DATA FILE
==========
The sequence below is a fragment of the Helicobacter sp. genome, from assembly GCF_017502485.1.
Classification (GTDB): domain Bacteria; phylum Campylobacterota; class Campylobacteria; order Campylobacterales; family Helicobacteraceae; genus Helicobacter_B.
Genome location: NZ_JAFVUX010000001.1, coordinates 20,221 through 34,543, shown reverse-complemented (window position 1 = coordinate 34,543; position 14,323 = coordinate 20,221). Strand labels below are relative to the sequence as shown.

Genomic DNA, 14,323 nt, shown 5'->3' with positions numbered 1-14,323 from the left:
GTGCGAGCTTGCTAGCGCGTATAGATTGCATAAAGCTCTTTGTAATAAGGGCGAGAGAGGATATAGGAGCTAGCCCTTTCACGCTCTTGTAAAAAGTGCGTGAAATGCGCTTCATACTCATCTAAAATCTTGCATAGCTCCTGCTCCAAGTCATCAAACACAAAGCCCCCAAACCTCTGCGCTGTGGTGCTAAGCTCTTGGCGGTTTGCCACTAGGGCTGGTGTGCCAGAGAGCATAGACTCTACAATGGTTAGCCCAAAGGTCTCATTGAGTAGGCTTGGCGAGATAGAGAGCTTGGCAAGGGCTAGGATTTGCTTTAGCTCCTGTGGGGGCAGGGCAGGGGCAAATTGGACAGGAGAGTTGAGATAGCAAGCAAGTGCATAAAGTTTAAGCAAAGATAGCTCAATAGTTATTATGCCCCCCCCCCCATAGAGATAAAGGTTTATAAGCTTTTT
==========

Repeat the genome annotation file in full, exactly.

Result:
The sequence below is a fragment of the Helicobacter sp. genome, from assembly GCF_017502485.1.
Classification (GTDB): domain Bacteria; phylum Campylobacterota; class Campylobacteria; order Campylobacterales; family Helicobacteraceae; genus Helicobacter_B.
Genome location: NZ_JAFVUX010000001.1, coordinates 20,221 through 34,543, shown reverse-complemented (window position 1 = coordinate 34,543; position 14,323 = coordinate 20,221). Strand labels below are relative to the sequence as shown.

Genomic DNA, 14,323 nt, shown 5'->3' with positions numbered 1-14,323 from the left:
GTGCGAGCTTGCTAGCGCGTATAGATTGCATAAAGCTCTTTGTAATAAGGGCGAGAGAGGATATAGGAGCTAGCCCTTTCACGCTCTTGTAAAAAGTGCGTGAAATGCGCTTCATACTCATCTAAAATCTTGCATAGCTCCTGCTCCAAGTCATCAAACACAAAGCCCCCAAACCTCTGCGCTGTGGTGCTAAGCTCTTGGCGGTTTGCCACTAGGGCTGGTGTGCCAGAGAGCATAGACTCTACAATGGTTAGCCCAAAGGTCTCATTGAGTAGGCTTGGCGAGATAGAGAGCTTGGCAAGGGCTAGGATTTGCTTTAGCTCCTGTGGGGGCAGGGCAGGGGCAAATTGGACAGGAGAGTTGAGATAGCAAGCAAGTGCATAAAGTTTAAGCAAAGATAGCTCAATAGTTATTATGCCCCCCCCCCCATAGAGATAAAGGTTTATAAGCTTTTT